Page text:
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Psychopathology 2.docx

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Joe Kim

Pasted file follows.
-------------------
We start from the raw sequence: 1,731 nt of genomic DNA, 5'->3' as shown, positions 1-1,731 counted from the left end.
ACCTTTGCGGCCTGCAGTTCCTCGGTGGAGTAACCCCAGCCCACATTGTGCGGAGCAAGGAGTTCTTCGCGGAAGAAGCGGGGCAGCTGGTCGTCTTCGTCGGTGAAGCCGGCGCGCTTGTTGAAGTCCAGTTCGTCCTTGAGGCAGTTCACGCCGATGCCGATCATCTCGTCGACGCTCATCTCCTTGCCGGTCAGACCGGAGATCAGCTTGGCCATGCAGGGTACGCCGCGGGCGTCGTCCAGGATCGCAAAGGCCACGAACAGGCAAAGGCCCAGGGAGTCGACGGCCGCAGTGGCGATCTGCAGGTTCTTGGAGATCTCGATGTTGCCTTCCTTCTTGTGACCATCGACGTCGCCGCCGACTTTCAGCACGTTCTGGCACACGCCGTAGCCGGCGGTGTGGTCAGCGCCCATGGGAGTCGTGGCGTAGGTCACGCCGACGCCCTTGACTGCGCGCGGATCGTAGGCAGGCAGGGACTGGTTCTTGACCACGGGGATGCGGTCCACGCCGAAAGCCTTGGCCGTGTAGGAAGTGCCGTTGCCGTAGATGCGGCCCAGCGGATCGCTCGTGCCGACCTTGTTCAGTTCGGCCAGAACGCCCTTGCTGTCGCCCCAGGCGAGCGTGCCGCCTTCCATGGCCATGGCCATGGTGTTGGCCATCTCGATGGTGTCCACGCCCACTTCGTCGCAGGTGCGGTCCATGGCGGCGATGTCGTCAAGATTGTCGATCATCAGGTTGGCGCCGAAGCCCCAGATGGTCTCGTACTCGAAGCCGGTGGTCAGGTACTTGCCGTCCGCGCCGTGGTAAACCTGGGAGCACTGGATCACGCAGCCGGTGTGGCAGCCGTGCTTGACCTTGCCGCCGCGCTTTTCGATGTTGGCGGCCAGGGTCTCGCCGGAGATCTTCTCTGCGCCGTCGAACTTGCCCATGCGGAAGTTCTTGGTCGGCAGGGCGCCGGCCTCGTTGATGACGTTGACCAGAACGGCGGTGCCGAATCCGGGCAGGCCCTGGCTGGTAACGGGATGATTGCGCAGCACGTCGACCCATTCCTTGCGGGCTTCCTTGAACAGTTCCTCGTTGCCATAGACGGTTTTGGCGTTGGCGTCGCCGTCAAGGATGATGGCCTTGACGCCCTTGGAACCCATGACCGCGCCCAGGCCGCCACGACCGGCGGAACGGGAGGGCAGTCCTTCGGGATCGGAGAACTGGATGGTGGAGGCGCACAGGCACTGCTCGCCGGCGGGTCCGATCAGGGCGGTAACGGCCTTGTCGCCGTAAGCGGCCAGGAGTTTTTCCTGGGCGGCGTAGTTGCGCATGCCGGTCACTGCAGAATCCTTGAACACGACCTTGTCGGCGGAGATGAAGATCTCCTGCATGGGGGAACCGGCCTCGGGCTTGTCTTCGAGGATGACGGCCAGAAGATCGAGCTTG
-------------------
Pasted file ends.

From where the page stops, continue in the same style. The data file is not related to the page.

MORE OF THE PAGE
Psychopathology 2 Module 1: Schizophrenia - There is no main symptom of schizophrenia – often combination - Several broad categories of symptoms o Positive: behaviours that increase in someone with schizophrenia  Disorders of thought  Schizophrenic thinking is characterized by loose associations: the individual’s train of thought may consist of ideas that are often only loosely related to each other  Schizophrenic speech may be vague and abstract  Patients start making associations with a certain word and trail off from original intent  Content may of schizophrenic thought is often unusual o May contain fragmentary or bizarre delusions – a belief that is irrational, or unsupported by external evidence e.g. individual is being persecuted by other, or that events or objects have special significance for the individual. Delusion may be that person on TV is speaking to them. Delusions are often about thought or thinking:  Thought broadcast – belief that others can hear one’s thoughts  Thought withdrawal – belief that the individual’s thought are being removed from his head before he can think them  Thought insertion – belief that thoughts are being placed in the individuals head by others  Also can be new behaviours that emerge such as hallucinations – perceptions of things that are not really there. Auditory hallucinations occur more often than visual hallucinations. The individual may report that she hears voices in her head or speaking to her from parts of her body – the voices are often negative, giving orders, or commenting on individual’s behaviour o Negative: behaviours that decrease in someone with schizophrenia (usually engagement with the outside world)  The individual becomes less and less interested in people and events in the outside world and more concerned with internal ideas or fantasies. This may lead to a growing estrangement from family and coworkers and an increasing neglect of one’s personal appearance. The individual’s emotional responses may also change  Affect – emotional responsiveness  Flat/Blunted Affect – person shows very little emotional response  Inappropriate Affect – person shows inappropriate emotion responses for the situation. E.g. laughing when speaking about loss of family remember o Catatonic: movement behaviours that an individual exhibits which are not in response to any event in the environment  Behaviours are unrelated to stimuli from outside world  Catatonia may involve a dramatic reduction in movement sometimes to the point of no movement at all = catatonic rigidity/stupor. This individual may maintain a single posture for very long periods and resist being moved.  Or may involve ‘waxy flexibility’- patient’s arms and legs can moved into a variety of positions like wax figure and then very slowly move back to original  Or may be repeated and stereotyped motor movements that seem to have no purpose at all and are unrelated to surroundings.  Catatonic excitement- very active or frantic repeated movements o Any given patient may experience only some of these symptoms and the severity varies from one case to another - Subtypes of symptoms: recognized by DSM and based on pattern of symptoms that dominate o Paranoid  The dominant symptom is delusions or auditory hallucinations within a single theme  Individual’s thinking may be relatively coherent with no disturbed affect or psychomotor disturbances  Individual often shows anger or anxiety related to disturbing content of delusions o Catatonic  Dominant symptom=psychomotor disturbances (may include, catatonic stupor excitement or alteration b/t the two.) There may be stereotyped postures or mannerisms together with waxy flexibility o Disorganized  Considered to be most severe and disruptive  Thoughts and speech are markedly incoherent – w/ very loose associations  Disorganized behaviour  Individual shows flat or inappropriate affect and delusions are incoherent and fragmentary.  Marked psychomotor disturbances and profound social withdrawal o Undifferentiated schizophrenia  Cases that do not neatly fit into any of the other three categories - Causes of Schizophrenia o Diathesis-stress Hypothesis: genetic predisposition for schizophrenia and environmental stress triggers the symptoms o Epidemiological evidence for genetic predisposition consistent  Probability that an individual will develop symptoms increases the more closely he or she is related to someone who has the disorder – identical twins more likely to both develop schizophrenia than fraternal twins  Adoption studies report that schizophrenia is more common in biological relatives of adoptees than in non-related members from adopted families  Not clear what inherited disposition is: abnormalities in brain structure or changes in levels of neurotransmitters o Not sure what environmental event triggers schizophrenic symptoms  Leading candidate= stress and problems w/ relationship w/ others esp immediate family.  Evidence of higher levels of dysfunction in families of schizophrenics – but difficult to tell wither it was there before the disorder appeared or occurred as the family tried to deal with the individual’s symptoms - Treatment of Schizophrenia o Until 1960s when effective drug treatments became available, schizophrenics were put in long-term psychiatric care o Pharmacological treatment is now the most common therapy  But drugs not equally successful with all patients or with all types of symptoms  Most drugs that are effective against symptoms of schizophrenia have severe side effects of their own – so some patients would rather experience schizophrenia symptoms that side effects therefore affect on compliance rates o Most studies find psychotherapy does not help very much in treating the major symptoms of schizophrenia  However, may help the patient develop new coping strategies once drugs have relieved their symptoms  In CBT, patient is taught how to think about psychosis in ways that allow him to better cope. Patients learn to identify and avoid triggers or learn positive ways to react to these triggers. CBT is also often used to encourage patients to comply with medicinal instructions through rewarding adherence. 